LA MESA, Calif. (AP) — Neighboring banks and a sleek, modern office building were burned to the ground by protesters in a San Diego suburb that was roiled last week by the arrest of a black man suspected of assaulting a police officer.
Windows were smashed at businesses in La Mesa's quaint, gentrifying downtown, including a jewelry shop, a Goodwill store, a Sotheby's real estate office and a popular bar. Television video showed people using baseball bats to smash windows and people running into stores and stealing items.
Chase and Union Bank branches across the street from the city's downtown trolley stop went up in flames. Two cars burned near City Hall.
City officials announced a curfew for Sunday night to try to head off more violence,
What began as a peaceful protest Saturday afternoon over George Floyd's death at the hands of Minneapolis police turned increasingly hostile as night fell. With buildings burning, San Diego police officers, aided by other local law enforcement agencies, walked shoulder to shoulder down La Mesa Boulevard around 2 a.m. Sunday.
They threatened arrest for unlawful assembly for anyone who didn't leave and the crowd ultimately dispersed.
La Mesa, a city of 60,000 that borders San Diego, was the location for the protest because of an incident Wednesday that saw an officer repeatedly push a black man onto a bench at the trolley station after saying the man had slapped his hand, according to citizen video of the incident posted on social media. The man is argumentative and at one point tells the officer to “shut the (expletive) up."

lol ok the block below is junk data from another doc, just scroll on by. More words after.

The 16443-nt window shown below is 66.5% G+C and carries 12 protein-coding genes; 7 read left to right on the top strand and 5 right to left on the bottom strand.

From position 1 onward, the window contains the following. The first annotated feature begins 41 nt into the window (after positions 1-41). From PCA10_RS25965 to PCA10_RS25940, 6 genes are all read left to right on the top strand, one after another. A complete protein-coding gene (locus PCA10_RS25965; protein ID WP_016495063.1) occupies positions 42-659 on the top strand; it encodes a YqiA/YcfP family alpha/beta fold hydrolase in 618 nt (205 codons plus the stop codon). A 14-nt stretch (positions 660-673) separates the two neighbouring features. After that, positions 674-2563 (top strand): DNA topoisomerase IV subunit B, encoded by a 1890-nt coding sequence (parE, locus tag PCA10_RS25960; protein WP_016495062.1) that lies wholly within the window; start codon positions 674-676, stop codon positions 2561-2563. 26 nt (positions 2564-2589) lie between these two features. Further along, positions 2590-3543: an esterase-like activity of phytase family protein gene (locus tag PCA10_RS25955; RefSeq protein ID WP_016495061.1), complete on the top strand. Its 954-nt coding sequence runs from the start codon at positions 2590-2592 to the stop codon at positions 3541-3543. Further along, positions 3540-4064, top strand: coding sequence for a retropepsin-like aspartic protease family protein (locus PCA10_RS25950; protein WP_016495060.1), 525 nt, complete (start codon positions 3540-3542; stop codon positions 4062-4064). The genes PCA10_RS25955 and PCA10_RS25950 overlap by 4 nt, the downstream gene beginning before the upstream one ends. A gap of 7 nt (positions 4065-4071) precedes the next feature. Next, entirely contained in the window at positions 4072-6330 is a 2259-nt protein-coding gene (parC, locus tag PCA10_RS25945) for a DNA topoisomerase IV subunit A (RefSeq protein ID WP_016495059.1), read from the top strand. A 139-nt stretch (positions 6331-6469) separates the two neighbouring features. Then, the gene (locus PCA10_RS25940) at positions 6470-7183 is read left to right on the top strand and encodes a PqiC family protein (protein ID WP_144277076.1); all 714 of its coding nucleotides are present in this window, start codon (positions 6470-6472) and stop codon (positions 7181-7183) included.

Other officers arrive and the man is handcuffed. At one point the man tells an officer he's being arrested because he's black. “That's what the issue is," he said.
The video doesn't show the alleged incident that preceded the arrest.
La Mesa police have not released details and said the officer is on leave while it's investigated.
California Gov. Gavin Newsom addressed the incident at the start of his coronavirus briefing Friday.
“We've made a lot of progress in this state but, my gosh, I was reminded again even this morning, incident down in San Diego — young man on a bench,” Newsom said. “Details of that are insignificant in the context of ... the magnitude of incidents of that kind that persist all across this county, that are not part of the conversation on the nightly news.”
Saturday's protest drew hundreds. It started at the police department and moved through downtown. At one point demonstrators briefly blocked traffic on Interstate 8. As day turned to night it became increasingly chaotic and stores were vandalized and looted. The Chase bank went up in flames around midnight.
Ally Kaiahua said she was exposed to tear gas as police attempted to disperse crowds.
“I think people are hurting and they’re angry and they’re trying to be heard because there’s no other way to get anyone’s attention,” Kaiahua, a 35-year-old white San Diego resident, said of the property damage. “It’s unfortunate but this has been part of our history and how things get done because they don’t listen any other way.”
Hundreds of volunteers with brooms filled the streets Sunday morning to clean up shattered glass and debris. Some painted over storefront graffiti, even though the colors didn't match.
La Mesa Mayor Mark Arapostathis said Saturday night he and the City Council were "very upset and disheartened" and asked state officials for emergency assistance.
La Mesa borders El Cajon, where the fatal shooting of a black man by a police officer triggered days of unrest in 2016.
This story has been updated with the correct spelling of George Floyd's first name.
Associated Press writers Gregory Bull and Julie Watson contributed to this report.